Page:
How Deep Do I Dig for a Landscape Rock Garden?
Whether you have patch of land where it's difficult to grow grass and other plants, a pile of stones you want to put to use or simply like the craggy look of a rock garden, creating a rock garden in your outdoor space can set your yard apart from those of your neighbors. Making the garden deep enough ensures its rocks hold their positions over time.
Simply placing a rock garden's stones on the ground isn't good enough. In order to create a suitable root run for accent plants and to hold the rocks firmly in place, ensure that one-third to one-half of each stone is below the soil's surface. Dig a hole the appropriate size and shape for every rock, situate each rock in its hole and then surround the base of each rock with the soil you removed to create the holes. Despite their weight, rocks may not stay in place if one-third to one-half of their height isn't below the soil surface, particularly when they are placed on uneven ground where rain runoff may erode the soil and allow them to shift.
Drain the Rain
Because standing water isn't desirable in a rock garden, creating sufficient drainage in the area is crucial. Standing water can drown accent plants, cause root rot and attract undesirable insects such as mosquitoes. Set a layer of coarse stones in the bottom of the garden before you put the featured rocks in place, and cover the coarse stone layer with sandy soil to create proper drainage. The coarse stones provide drainage space, and the sandy soil soaks up excess water.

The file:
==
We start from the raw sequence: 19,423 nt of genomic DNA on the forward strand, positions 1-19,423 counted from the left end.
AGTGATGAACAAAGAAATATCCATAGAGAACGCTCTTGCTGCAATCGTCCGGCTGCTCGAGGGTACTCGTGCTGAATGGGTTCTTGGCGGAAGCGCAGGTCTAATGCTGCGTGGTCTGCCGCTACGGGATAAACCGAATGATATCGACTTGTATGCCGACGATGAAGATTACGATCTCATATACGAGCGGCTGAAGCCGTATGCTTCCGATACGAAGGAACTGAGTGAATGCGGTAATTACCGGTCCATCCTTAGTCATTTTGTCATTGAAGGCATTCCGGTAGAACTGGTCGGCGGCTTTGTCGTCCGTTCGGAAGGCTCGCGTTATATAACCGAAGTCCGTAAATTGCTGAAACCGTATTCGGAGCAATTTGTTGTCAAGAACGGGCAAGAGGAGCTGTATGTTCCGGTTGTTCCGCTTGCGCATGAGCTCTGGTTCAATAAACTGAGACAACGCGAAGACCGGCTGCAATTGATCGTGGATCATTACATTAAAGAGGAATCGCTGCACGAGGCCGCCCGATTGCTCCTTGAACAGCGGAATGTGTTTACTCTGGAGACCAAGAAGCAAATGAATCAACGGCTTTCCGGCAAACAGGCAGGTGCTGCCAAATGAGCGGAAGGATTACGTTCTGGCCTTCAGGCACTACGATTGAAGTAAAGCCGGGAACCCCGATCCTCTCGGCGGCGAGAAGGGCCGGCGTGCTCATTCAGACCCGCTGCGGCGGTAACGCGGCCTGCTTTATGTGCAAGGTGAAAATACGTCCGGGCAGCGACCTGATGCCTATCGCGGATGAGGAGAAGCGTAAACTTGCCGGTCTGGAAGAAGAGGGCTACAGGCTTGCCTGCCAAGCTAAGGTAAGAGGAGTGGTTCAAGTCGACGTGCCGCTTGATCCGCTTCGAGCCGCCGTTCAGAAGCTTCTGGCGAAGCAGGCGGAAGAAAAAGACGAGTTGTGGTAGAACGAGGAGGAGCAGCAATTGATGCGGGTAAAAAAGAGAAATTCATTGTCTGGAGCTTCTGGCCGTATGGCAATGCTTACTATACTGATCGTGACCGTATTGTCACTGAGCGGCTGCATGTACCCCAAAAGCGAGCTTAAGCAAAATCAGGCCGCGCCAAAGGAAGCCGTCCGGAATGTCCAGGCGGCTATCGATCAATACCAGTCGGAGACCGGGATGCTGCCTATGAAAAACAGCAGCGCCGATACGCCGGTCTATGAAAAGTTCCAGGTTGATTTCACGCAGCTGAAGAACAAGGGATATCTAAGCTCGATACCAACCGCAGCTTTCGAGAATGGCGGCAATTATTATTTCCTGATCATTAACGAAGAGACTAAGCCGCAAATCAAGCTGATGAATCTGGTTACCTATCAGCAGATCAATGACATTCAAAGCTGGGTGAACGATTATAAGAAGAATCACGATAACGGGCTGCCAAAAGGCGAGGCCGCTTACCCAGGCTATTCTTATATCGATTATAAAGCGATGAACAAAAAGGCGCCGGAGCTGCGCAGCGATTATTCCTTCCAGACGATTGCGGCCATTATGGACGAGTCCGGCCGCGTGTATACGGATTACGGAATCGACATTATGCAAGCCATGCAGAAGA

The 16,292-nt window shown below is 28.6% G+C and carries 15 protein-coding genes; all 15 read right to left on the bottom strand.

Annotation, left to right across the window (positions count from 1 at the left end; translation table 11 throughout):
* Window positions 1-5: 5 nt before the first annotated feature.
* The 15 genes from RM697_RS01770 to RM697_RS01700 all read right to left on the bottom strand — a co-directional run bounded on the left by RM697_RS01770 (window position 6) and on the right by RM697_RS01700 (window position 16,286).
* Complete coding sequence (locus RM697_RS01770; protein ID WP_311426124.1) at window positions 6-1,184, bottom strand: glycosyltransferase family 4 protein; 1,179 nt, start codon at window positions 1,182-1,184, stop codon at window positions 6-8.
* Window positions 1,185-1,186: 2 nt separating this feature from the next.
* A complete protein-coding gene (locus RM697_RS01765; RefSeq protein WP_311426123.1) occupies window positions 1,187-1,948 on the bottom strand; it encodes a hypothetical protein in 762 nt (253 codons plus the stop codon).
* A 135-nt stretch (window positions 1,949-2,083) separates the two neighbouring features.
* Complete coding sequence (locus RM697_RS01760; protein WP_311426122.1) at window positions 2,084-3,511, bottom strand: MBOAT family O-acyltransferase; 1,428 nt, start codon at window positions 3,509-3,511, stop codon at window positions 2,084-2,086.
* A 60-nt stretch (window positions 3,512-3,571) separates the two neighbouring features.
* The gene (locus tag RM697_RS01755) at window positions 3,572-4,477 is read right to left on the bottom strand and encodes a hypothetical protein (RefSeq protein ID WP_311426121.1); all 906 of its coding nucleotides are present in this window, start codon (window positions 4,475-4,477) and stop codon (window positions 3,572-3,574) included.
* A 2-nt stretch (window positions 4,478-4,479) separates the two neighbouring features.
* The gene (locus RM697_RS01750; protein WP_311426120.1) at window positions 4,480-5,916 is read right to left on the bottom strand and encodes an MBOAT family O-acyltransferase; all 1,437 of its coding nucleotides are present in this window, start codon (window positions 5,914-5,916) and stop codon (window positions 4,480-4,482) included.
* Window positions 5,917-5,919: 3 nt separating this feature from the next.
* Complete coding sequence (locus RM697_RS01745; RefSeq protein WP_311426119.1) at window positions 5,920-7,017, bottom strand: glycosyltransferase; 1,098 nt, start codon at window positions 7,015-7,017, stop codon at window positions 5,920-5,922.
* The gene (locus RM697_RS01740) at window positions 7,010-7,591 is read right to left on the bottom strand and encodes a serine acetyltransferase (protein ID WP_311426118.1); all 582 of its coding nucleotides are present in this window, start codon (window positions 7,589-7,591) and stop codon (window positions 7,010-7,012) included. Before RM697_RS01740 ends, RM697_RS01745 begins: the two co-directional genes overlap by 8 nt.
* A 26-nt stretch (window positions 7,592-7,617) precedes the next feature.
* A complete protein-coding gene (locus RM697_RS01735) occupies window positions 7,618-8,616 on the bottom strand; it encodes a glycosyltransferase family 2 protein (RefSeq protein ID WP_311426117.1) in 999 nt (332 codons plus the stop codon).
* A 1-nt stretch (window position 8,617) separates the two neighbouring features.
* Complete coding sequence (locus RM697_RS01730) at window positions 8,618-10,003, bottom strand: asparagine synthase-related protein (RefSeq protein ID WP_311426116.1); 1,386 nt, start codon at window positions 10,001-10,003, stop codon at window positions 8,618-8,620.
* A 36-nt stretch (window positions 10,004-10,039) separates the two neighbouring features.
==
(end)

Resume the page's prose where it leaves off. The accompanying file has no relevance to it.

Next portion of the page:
Installing several perennials among the rocks in the garden ensures that you have plants that return year after year and cuts down on garden maintenance. Plant options for rock gardens include evergreen candytuft (Iberis sempervirens), hardy in U.S. Department of Agriculture (USDA) plant hardiness zones 5 through 9. It features deep-green leaves, snowy white flowers and grows 6 to 12 inches tall. If you prefer a burst of pink blooms on a plant that tolerates dry soil well and grows to 6 to 12 inches tall, then opt for sea thrift (Armeria maritima), hardy in USDA zones 4 through 8.
Succulents are also perennials suitable for a rock garden, and their fleshy leaves store water for future use. One succulent is house leek (Sempervivum tectorum), also known as hens-and-chicks. Hardy in USDA zones 3 through 8, it produces reddish purple flowers during June and July and thrives in rocky soil and dry conditions. Stonecrop (Sedum "Autumn Joy"), another succulent, is hardy in USDA zones 3 through 11, attracts butterflies, grows to a height of 1 to 3 feet and pairs well with ornamental grass for a natural appearance in a rock garden.